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Grazing Management Primer – Part 3

Pond fenced with poly wire electric fence
Alan Newport
You can save a lot of money on water development by taking cattle to existing water sources with temporary electric fence.

Here’s a primer for managed grazing, Part III

A few more thoughts on grass regrowth, animal production and timing.

Alan Newport | Dec 08, 2017

In the first two stories of this series we covered some terms used in managed grazing, provided their definitions, and explained why the terminology and the ideas they represent matter.

In this third and final article of our managed grazing primer, we’ll cover some important concepts that aren’t based in terminology.

Plants: Taller and deeper is better

Early in the days of managed grazing there was a huge and largely mistaken emphasis on grazing plants in Phase II, or vegetative state.

Pushed to its logical end, this resulted in what then grazing consultant Burt Smith once commented about New Zealanders: “They’re so afraid of Phase III growth they never let their plants get out of Phase I.”

Young forage is high in nitrogen/protein and low in energy, while older forage is higher in energy and better balanced in a ratio of nitrogen/protein, although it has higher indigestible content.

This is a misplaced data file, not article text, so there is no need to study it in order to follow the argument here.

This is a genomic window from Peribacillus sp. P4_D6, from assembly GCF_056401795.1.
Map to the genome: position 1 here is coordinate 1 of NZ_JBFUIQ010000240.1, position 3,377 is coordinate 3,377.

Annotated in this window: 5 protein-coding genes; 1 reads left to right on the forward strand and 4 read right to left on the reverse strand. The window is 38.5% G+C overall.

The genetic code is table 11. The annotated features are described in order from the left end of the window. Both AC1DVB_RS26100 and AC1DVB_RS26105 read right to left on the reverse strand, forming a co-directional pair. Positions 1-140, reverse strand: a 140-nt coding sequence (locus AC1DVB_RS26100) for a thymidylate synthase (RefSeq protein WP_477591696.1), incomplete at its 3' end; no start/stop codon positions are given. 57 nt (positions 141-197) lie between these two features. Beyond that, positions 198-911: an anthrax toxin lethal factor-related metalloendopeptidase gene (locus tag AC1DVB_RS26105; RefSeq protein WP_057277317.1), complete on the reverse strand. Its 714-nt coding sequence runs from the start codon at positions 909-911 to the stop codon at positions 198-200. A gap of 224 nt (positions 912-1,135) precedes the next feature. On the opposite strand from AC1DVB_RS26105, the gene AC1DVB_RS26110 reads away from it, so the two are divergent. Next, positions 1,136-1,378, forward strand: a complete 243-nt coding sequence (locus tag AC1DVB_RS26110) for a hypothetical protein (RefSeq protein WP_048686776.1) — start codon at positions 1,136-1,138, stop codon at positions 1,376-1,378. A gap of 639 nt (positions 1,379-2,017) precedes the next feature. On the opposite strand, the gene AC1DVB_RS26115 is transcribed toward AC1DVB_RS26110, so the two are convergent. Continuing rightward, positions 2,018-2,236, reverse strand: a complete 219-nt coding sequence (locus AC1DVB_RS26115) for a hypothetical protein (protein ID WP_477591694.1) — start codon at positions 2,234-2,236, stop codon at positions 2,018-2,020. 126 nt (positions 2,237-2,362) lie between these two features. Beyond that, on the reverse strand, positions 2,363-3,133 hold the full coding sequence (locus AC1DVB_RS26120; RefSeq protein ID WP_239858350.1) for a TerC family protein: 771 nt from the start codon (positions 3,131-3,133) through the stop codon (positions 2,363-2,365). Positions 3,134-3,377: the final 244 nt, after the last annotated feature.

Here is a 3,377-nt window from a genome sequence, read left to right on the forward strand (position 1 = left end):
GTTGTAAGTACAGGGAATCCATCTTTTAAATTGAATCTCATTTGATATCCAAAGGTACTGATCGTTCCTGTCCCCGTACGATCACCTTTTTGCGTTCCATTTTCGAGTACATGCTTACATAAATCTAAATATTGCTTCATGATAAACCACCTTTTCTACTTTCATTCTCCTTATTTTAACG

This older attitude foiled the greatest advantages of managed grazing. It never let the plants work with soil life to build soil. It never let the grazier build much forage reserve for winter or for drought.

Last but not least, we were told for years the quality of taller, older forages was so poor that cattle could not perform on it. That is not necessarily true of properly managed, multi-species pasture where soil health is on an increasing plane and cattle are harvesting forage for themselves. It’s all in the management.

Balance animal needs with grass management

One of the most important concepts to managing livestock well on forage is to recognize livestock production and nutritional needs and graze accordingly.